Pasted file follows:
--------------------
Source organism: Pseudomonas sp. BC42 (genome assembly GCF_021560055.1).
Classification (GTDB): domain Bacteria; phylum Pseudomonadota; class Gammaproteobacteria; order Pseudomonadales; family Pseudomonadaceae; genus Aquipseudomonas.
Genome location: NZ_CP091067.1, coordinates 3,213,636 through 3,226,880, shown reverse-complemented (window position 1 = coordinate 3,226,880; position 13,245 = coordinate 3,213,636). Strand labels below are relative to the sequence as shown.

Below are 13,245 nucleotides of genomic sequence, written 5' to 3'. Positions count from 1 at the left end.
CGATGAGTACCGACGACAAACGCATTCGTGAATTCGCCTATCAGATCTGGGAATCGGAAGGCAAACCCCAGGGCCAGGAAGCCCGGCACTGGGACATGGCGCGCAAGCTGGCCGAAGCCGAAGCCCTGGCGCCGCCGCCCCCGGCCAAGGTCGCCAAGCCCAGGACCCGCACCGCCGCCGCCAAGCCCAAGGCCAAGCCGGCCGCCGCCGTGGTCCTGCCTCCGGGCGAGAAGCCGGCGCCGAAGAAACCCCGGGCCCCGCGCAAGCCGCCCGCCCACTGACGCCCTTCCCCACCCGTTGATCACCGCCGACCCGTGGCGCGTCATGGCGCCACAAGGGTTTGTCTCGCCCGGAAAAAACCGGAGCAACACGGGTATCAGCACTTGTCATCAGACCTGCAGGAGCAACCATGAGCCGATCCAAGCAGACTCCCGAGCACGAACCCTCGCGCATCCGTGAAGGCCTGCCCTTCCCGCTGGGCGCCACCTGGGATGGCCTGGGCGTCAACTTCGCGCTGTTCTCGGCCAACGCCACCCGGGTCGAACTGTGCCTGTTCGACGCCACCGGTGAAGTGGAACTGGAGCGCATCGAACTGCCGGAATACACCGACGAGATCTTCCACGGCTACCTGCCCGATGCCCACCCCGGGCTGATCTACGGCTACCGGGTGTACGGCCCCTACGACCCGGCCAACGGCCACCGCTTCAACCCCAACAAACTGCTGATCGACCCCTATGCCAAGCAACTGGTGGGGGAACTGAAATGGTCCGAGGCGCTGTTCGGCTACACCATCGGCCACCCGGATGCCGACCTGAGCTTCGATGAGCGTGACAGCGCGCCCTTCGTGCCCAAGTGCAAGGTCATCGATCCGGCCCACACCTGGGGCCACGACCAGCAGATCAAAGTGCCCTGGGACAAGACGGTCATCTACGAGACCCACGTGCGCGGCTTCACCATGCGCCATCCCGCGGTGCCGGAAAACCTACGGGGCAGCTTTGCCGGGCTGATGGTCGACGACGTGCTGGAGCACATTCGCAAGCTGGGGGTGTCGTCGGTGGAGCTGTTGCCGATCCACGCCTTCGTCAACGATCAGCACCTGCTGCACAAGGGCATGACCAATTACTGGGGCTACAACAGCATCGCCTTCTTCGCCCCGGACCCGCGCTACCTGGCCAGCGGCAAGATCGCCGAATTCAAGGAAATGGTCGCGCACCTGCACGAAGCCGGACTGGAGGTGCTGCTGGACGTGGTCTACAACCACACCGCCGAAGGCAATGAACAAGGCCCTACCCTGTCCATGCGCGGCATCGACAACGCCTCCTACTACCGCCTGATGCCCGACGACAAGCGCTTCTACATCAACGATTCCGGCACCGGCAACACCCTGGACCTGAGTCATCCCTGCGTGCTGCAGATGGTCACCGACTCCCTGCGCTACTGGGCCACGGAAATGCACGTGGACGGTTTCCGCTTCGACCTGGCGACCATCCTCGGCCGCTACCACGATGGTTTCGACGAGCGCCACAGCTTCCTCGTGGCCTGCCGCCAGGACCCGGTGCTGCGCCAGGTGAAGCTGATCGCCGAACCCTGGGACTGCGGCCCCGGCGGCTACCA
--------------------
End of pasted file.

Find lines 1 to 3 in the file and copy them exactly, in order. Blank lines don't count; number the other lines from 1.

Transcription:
Source organism: Pseudomonas sp. BC42 (genome assembly GCF_021560055.1).
Classification (GTDB): domain Bacteria; phylum Pseudomonadota; class Gammaproteobacteria; order Pseudomonadales; family Pseudomonadaceae; genus Aquipseudomonas.
Genome location: NZ_CP091067.1, coordinates 3,213,636 through 3,226,880, shown reverse-complemented (window position 1 = coordinate 3,226,880; position 13,245 = coordinate 3,213,636). Strand labels below are relative to the sequence as shown.